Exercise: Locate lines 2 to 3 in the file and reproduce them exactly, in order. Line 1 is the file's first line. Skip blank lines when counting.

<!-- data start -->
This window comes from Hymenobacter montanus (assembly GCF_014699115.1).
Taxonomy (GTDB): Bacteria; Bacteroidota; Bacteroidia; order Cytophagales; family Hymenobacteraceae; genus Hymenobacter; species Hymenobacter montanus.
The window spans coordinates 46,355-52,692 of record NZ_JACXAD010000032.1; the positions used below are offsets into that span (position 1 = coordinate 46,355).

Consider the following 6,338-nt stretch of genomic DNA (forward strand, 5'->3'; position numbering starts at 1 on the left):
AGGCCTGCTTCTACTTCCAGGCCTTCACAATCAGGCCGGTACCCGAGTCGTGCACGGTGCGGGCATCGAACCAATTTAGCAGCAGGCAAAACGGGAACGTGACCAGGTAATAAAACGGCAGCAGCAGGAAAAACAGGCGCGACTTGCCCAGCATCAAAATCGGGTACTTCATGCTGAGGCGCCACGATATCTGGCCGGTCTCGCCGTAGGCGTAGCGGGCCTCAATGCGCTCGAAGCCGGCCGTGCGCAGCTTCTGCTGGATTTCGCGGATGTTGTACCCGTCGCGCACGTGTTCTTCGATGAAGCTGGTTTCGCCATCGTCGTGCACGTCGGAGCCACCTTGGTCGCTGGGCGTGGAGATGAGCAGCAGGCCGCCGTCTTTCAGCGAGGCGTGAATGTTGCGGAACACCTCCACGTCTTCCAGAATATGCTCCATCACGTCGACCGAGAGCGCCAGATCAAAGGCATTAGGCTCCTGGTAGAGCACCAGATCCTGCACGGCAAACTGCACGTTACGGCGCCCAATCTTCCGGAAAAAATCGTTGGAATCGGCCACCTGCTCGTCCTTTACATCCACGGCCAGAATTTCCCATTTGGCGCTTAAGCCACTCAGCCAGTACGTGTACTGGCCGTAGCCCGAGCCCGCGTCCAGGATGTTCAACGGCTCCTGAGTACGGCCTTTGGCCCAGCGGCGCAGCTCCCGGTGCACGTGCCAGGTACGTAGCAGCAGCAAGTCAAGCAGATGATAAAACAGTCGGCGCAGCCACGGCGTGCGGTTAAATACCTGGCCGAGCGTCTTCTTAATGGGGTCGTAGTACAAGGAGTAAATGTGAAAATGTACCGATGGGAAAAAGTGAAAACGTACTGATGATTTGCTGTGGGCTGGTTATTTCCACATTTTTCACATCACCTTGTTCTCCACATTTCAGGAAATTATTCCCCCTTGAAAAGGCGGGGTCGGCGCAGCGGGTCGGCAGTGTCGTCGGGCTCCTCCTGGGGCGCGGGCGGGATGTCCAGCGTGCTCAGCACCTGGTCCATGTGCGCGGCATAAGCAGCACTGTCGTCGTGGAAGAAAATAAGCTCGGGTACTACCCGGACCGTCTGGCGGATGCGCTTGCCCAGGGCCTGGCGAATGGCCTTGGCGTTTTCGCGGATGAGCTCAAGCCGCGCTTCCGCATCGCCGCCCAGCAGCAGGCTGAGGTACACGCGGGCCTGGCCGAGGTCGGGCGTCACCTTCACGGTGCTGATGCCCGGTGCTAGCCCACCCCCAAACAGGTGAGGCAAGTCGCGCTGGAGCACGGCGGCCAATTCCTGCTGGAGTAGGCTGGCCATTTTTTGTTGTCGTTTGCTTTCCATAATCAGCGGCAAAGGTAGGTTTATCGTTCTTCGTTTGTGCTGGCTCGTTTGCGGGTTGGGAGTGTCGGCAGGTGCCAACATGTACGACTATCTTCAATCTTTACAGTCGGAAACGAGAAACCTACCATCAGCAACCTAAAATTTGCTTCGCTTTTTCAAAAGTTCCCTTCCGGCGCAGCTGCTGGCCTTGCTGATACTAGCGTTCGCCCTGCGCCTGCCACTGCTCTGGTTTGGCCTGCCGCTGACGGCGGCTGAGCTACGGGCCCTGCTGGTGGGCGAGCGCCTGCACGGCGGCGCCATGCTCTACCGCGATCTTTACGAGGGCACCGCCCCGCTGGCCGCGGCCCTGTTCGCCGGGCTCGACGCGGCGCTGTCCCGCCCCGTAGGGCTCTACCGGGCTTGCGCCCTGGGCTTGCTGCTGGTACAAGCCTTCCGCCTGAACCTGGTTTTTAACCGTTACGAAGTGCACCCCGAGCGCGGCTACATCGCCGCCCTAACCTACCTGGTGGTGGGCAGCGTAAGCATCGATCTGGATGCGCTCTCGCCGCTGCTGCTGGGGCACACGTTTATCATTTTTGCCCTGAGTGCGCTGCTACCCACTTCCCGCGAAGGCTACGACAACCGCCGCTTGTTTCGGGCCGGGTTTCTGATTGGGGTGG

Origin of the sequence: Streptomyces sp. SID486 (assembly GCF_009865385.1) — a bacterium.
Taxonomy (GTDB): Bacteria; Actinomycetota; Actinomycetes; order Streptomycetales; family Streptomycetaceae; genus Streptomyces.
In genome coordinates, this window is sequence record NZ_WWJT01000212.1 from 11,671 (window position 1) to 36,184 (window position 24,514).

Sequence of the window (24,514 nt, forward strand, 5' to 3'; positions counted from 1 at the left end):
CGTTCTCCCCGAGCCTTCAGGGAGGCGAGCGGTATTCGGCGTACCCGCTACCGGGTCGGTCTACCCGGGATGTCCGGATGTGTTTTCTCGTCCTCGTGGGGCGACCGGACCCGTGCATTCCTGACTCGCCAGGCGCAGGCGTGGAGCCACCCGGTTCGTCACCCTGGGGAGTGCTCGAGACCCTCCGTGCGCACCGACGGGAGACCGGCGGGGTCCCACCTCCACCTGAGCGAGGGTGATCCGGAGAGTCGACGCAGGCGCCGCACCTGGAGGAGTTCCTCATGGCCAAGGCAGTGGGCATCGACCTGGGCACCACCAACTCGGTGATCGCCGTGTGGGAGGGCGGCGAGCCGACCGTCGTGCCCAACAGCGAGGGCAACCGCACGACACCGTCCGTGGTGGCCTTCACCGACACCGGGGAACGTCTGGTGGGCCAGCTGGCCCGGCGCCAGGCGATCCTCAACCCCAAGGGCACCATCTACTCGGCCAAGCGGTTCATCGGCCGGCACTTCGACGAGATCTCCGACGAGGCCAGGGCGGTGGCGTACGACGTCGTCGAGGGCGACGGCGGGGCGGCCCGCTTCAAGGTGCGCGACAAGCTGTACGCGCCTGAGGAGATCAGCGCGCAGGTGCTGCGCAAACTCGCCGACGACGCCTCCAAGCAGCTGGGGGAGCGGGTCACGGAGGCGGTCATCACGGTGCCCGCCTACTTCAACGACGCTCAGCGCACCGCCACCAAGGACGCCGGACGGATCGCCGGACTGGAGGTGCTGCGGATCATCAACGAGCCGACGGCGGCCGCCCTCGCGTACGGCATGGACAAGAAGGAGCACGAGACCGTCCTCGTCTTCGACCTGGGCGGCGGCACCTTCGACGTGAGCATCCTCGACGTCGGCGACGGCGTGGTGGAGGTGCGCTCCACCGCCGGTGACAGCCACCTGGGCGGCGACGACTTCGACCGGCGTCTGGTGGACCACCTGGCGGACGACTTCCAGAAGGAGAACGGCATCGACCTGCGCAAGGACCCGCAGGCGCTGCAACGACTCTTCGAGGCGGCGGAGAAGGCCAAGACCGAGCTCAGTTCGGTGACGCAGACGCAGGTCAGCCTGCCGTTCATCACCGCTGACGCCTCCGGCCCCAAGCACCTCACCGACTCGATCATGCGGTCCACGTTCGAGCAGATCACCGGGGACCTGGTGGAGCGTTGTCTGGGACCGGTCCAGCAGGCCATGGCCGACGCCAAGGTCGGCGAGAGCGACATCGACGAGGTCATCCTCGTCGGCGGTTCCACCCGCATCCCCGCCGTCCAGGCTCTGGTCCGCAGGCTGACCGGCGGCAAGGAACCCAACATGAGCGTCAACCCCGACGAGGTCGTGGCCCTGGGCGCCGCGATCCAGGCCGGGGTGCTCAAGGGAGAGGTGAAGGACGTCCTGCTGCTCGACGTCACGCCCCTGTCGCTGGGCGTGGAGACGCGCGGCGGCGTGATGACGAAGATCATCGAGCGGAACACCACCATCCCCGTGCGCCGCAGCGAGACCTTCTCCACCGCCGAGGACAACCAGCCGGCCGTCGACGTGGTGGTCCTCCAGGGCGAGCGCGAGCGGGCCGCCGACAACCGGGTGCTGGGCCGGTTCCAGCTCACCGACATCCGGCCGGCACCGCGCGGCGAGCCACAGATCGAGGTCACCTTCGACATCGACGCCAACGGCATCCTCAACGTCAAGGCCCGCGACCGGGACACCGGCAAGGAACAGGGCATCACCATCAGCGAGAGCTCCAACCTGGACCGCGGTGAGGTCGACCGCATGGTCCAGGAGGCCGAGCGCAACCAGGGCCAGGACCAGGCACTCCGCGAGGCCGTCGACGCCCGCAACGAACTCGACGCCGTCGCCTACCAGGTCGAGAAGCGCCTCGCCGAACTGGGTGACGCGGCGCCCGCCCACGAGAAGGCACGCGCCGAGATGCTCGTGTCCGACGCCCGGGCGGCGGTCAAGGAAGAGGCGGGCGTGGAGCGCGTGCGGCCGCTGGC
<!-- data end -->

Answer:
Taxonomy (GTDB): Bacteria; Bacteroidota; Bacteroidia; order Cytophagales; family Hymenobacteraceae; genus Hymenobacter; species Hymenobacter montanus.
The window spans coordinates 46,355-52,692 of record NZ_JACXAD010000032.1; the positions used below are offsets into that span (position 1 = coordinate 46,355).